Biden’s approval rating drops to 42% with Americans now most concerned about inflation, another dire poll shows
- President Joe Biden’s approval rating continues its downward spiral, hitting the 42% mark in a new poll out Wednesday
- In the new NPR/Marist poll Biden’s approval rating sits at the lowest recorded in the survey since he took office
- Voters cite inflation as top concern followed by wages
- Biden’s approval rate has sagged as inflation has soared
President Joe Biden’s approval rating continues its downward spiral, hitting the 42% mark in a new poll out Wednesday.
In the new NPR/Marist poll Biden’s approval rating sits at the lowest recorded in the survey since he took office. And 50% disapprove of the job he’s doing.
Inflation, which is soaring around the country, took the top spot among voter concerns at 39%, followed by wages at 18%, labor shortages at 11% and unemployment and gas prices was tied at 9%.
‘Regardless of strong job numbers or the soaring stock market, Americans are worried about the economy and the reason is inflation,’ Lee Miringoff, director of the Marist Institute for Public Opinion, told NPR.
Biden has suffered declining approval ratings as inflation soared to 6.2% its highest point since November 1990, which has led to increases in the cost of essentials like food and gas.
President Joe Biden’s approval rating continues its downward spiral, hitting the 42% mark in a new NPR/Marist poll
A Nov. 18 Quinnipiac University Poll showed Biden’s approval rating at 36%, the lowest of his presidency.
His approval sits at 41% in the RealClearPolitics polling average.
Amid his sagging numbers and concerns about his health, Biden and a loyal group of advisers are reassuring Democratic allies he will seek a second term in the White House.
Biden, 79, has said both publicly and privately he will run again in 2024 but the behind-the-scenes outreach shows how jittery Democrats are about their leader and who would replace him at the top of the ticket should he not be on the ballot.
The chatter about Biden’s political future comes as his approval rating sits in the low 40s, the party is suffering from in-fighting, the Democratic candidate lost the Virginia’s gubernatorial race, and inflation soars around the country – along with the prices of food and gas.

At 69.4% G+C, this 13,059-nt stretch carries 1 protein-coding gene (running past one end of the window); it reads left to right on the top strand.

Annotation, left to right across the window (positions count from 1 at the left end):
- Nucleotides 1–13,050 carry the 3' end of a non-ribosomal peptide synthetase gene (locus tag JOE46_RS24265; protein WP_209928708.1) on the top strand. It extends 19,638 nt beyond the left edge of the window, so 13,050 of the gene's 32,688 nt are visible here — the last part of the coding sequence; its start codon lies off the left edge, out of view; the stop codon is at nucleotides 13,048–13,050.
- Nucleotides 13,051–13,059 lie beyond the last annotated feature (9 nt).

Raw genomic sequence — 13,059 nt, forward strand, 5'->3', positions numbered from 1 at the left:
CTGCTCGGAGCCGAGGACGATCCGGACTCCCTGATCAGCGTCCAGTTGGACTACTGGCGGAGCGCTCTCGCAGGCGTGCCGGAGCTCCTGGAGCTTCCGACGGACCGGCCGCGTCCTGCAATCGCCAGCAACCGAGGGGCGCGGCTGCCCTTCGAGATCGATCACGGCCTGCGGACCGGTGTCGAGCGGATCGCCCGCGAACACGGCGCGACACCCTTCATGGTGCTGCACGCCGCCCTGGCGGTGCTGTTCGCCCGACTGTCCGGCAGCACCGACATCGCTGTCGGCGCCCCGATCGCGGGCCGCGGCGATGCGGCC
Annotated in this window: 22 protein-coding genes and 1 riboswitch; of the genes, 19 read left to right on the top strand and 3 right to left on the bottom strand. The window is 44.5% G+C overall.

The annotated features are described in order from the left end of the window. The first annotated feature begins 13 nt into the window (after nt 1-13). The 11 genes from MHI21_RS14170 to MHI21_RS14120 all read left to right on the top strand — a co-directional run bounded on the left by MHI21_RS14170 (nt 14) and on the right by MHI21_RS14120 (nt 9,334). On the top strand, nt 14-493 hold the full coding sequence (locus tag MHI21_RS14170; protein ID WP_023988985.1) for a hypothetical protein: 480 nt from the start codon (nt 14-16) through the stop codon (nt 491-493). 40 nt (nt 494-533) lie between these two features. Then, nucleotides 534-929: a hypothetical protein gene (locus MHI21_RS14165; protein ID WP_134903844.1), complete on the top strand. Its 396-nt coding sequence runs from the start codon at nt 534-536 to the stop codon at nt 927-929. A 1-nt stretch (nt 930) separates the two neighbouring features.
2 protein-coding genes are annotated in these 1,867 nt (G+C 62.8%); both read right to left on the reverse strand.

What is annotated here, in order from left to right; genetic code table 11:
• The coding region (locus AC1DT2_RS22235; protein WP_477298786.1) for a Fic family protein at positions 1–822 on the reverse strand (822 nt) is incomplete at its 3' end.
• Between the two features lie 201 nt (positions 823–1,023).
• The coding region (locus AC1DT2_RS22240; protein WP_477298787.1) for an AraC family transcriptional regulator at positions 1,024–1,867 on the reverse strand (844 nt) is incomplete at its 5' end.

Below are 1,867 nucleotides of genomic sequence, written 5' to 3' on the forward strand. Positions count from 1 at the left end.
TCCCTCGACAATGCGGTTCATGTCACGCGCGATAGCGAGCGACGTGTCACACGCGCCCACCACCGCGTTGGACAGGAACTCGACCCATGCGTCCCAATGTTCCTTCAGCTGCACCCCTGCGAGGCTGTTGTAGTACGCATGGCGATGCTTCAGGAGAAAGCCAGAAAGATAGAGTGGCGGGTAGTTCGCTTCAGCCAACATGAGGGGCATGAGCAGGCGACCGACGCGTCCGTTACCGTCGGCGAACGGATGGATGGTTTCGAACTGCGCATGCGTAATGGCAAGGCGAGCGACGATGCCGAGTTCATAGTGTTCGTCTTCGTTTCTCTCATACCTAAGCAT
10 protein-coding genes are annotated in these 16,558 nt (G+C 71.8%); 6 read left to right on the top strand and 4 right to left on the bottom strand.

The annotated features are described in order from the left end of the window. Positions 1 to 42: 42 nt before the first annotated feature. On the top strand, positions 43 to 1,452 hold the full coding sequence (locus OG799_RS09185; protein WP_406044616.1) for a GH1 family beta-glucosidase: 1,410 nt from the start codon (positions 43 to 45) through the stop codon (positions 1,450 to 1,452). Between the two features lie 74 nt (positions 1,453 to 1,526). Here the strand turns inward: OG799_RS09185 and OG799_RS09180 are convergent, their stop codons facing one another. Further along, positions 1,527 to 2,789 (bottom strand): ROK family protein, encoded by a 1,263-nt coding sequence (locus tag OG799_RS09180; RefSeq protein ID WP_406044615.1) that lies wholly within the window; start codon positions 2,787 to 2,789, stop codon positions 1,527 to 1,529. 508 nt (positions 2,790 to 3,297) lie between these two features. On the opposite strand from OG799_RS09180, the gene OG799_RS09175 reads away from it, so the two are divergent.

His advisers are making the calls to party faithful, The Washington Post reported while Biden privately told donors at a virtual fundraiser this month he is running again.
His travel schedule appears geared toward a second bid – he was in New Hampshire last week, the home of the first-in-the-nation presidential primary. He was also in Michigan, another important 2024 state, and travels to North Carolina on Monday. He regularly visits Pennsylvania, another big state if he plans on seeking a second term. And he’s made stops in Florida and Ohio.
He would formally announce his bid for a second term after next year’s midterm election.
President Biden and first lady Jill Biden arrive in Nantucket Tuesday evening to spend the Thanksgiving holiday
Despite this some Democrats have doubts about Biden, who is the nation’s oldest president, to run again – particularly given the more rigorous campaign schedule expected to be in place in 2024 after the 2020 campaign was conducted mostly virtually due to the COVID pandemic.
Florida trial lawyer John Morgan, who was a top 2020 Biden donor, told The Washington Post he was unsure whether Biden would seek reelection.
‘What is his health going to be in the next three years?’ Morgan said. ‘All you have to do is look at the mortality tables in America to understand what I’m saying.’
Biden has his first medical check-up as president on Friday and his doctor pronounced him ‘fit for duty’ after extensive physical and neurological checks. But the doctor noted Biden is coughing more due to acid reflux and walking more stiffly, which was attributed to ‘significant spinal arthritis.’